There are a number of ways to do this, but asking key questions during the planning phase will put an educational establishment in a good place. Establishments should consider the following:
Are all employees aware of the extent of their responsibilities under the SVGA?
Have steps been taken to identify regulated activities which fall within the scope of their work?
Where regulated activities are identified, are suitable checks being made of a person’s barred status through the Disclosure and Barring Service (DBS)? The DBS is now the single body responsible for administering checks and monitoring barred lists.
Is there sufficient clarity from the service provider on those circumstances in which information about individuals must be referred back to the DBS, and are sufficient procedures in place to ensure compliance?
RAPs have a legal duty to refer any person who has harmed or posed a risk of harm to a child or vulnerable adult, satisfied the “harm test”, or received a caution or conviction for a relevant criminal offence. Organisations should therefore make sure that efficient systems and procedures are in place so that individuals can be identified and acted upon accordingly.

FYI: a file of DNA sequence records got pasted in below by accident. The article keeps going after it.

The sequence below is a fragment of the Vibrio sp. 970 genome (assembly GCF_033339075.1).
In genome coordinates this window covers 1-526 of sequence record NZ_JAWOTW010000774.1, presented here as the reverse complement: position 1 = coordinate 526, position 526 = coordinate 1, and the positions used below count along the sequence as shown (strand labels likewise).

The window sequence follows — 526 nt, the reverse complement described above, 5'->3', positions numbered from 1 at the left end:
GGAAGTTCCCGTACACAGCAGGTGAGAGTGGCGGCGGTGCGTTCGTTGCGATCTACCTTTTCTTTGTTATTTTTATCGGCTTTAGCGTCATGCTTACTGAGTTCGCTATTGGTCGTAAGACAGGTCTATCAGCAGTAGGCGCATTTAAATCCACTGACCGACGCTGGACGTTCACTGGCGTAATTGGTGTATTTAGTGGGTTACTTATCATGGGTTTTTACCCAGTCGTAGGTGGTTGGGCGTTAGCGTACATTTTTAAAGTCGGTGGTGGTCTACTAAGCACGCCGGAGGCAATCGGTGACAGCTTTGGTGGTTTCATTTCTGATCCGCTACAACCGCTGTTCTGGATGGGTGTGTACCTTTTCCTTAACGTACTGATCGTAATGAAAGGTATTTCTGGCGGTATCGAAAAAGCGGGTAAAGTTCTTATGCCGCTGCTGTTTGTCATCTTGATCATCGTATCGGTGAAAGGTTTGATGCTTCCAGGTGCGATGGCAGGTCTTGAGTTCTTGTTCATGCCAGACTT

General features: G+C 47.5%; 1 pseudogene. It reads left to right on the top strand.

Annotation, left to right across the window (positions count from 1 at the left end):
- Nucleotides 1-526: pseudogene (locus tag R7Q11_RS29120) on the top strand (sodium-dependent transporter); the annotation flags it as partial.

By considering the above criteria, a school or college will have considered many of the key issues in order to determine if the service provider is aware of and, more importantly, compliant with its responsibilities under the SVGA. An easy way to do this is by creating a short audit checklist before carrying out this assessment.
Consequences of non-compliance
It is not sufficient for a school or college to simply require a service provider’s compliance with its responsibilities under the SVGA. Even where there is an attempt to contractually transfer these obligations, the establishment risks being classified as the RAP by law and the consequences for non-compliance are severe. The regime creates a number of criminal offences:
• Section 9 of the SVGA dictates that it is a criminal offence for a RAP to permit a person to engage in a regulated activity if they know or have reason to believe that person is barred. This carries a potential term of imprisonment of five years and/or an unlimited fine.
• Section 35 of the SVGA stipulates that if a RAP fails, without reasonable excuse, to comply with its duty to provide information to the DBS then it has committed an offence.
Additionally, where an offence is committed that is attributable to the neglect of a director, manager or other officer of the company, then that individual will also be determined to have committed the offence.
Safeguarding children is of paramount importance in any educational establishment, as everyone wants a situation where children can thrive in a safe environment. To ensure that this is the case it is important that the requirements of the SVGA are given careful consideration so that full compliance can be demonstrated.
Nicholas Barker is a solicitor in the education team at national law firm DWF.